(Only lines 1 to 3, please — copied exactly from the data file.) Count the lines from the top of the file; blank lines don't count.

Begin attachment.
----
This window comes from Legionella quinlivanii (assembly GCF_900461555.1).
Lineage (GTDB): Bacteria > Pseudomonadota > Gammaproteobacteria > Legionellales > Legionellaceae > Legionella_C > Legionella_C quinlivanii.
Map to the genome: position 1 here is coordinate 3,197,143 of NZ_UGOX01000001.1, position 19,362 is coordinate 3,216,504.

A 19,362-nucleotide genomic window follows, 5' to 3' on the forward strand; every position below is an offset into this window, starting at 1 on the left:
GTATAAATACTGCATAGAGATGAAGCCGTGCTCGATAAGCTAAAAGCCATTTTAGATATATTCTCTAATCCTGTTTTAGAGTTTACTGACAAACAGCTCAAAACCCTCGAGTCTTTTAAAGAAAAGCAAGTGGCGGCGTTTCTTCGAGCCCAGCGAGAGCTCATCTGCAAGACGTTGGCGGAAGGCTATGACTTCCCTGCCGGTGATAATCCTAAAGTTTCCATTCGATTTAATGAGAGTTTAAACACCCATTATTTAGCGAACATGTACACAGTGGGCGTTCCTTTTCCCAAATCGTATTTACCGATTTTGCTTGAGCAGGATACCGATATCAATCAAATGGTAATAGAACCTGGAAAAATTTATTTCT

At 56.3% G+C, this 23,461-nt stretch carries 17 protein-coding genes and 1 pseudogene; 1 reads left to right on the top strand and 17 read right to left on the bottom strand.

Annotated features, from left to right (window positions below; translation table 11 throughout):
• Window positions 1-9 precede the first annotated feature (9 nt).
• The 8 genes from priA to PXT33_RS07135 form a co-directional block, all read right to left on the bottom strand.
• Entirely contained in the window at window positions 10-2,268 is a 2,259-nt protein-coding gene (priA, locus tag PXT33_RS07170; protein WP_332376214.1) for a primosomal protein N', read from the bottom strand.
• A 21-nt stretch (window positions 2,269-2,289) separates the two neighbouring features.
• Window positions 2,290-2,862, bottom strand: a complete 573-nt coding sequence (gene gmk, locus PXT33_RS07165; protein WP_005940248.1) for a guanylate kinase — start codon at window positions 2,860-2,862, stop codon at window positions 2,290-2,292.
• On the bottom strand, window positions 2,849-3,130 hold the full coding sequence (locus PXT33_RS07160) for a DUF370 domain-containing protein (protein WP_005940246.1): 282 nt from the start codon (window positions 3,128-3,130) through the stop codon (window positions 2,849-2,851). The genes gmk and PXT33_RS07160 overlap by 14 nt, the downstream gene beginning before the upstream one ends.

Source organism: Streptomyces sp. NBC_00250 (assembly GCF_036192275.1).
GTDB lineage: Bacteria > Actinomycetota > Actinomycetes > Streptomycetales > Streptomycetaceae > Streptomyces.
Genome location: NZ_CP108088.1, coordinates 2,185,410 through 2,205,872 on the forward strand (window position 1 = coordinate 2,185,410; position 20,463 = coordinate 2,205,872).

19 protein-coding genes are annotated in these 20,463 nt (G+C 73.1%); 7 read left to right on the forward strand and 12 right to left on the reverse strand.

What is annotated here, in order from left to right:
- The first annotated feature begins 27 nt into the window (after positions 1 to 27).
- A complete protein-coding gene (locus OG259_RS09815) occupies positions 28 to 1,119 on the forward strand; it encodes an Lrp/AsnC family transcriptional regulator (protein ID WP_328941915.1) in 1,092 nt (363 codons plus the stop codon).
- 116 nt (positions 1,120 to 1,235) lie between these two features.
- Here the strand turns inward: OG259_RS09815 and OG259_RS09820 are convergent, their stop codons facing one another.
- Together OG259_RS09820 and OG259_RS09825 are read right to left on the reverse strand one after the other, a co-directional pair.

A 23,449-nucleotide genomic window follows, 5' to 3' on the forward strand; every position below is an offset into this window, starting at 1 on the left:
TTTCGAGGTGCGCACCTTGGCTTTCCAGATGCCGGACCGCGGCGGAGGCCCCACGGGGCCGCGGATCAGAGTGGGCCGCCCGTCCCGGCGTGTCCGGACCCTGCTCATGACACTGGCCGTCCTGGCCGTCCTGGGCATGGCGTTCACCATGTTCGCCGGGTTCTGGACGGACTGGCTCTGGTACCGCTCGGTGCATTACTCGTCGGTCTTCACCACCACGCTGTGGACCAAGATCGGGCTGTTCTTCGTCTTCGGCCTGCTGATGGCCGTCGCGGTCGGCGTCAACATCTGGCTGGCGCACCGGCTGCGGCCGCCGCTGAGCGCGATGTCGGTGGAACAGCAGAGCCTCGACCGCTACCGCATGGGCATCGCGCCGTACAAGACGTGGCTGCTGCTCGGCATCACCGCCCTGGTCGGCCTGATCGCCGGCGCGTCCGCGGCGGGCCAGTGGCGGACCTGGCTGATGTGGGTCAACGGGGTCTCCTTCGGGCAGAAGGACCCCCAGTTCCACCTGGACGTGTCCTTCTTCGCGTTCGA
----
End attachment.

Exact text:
This window comes from Legionella quinlivanii (assembly GCF_900461555.1).
Lineage (GTDB): Bacteria > Pseudomonadota > Gammaproteobacteria > Legionellales > Legionellaceae > Legionella_C > Legionella_C quinlivanii.
Map to the genome: position 1 here is coordinate 3,197,143 of NZ_UGOX01000001.1, position 19,362 is coordinate 3,216,504.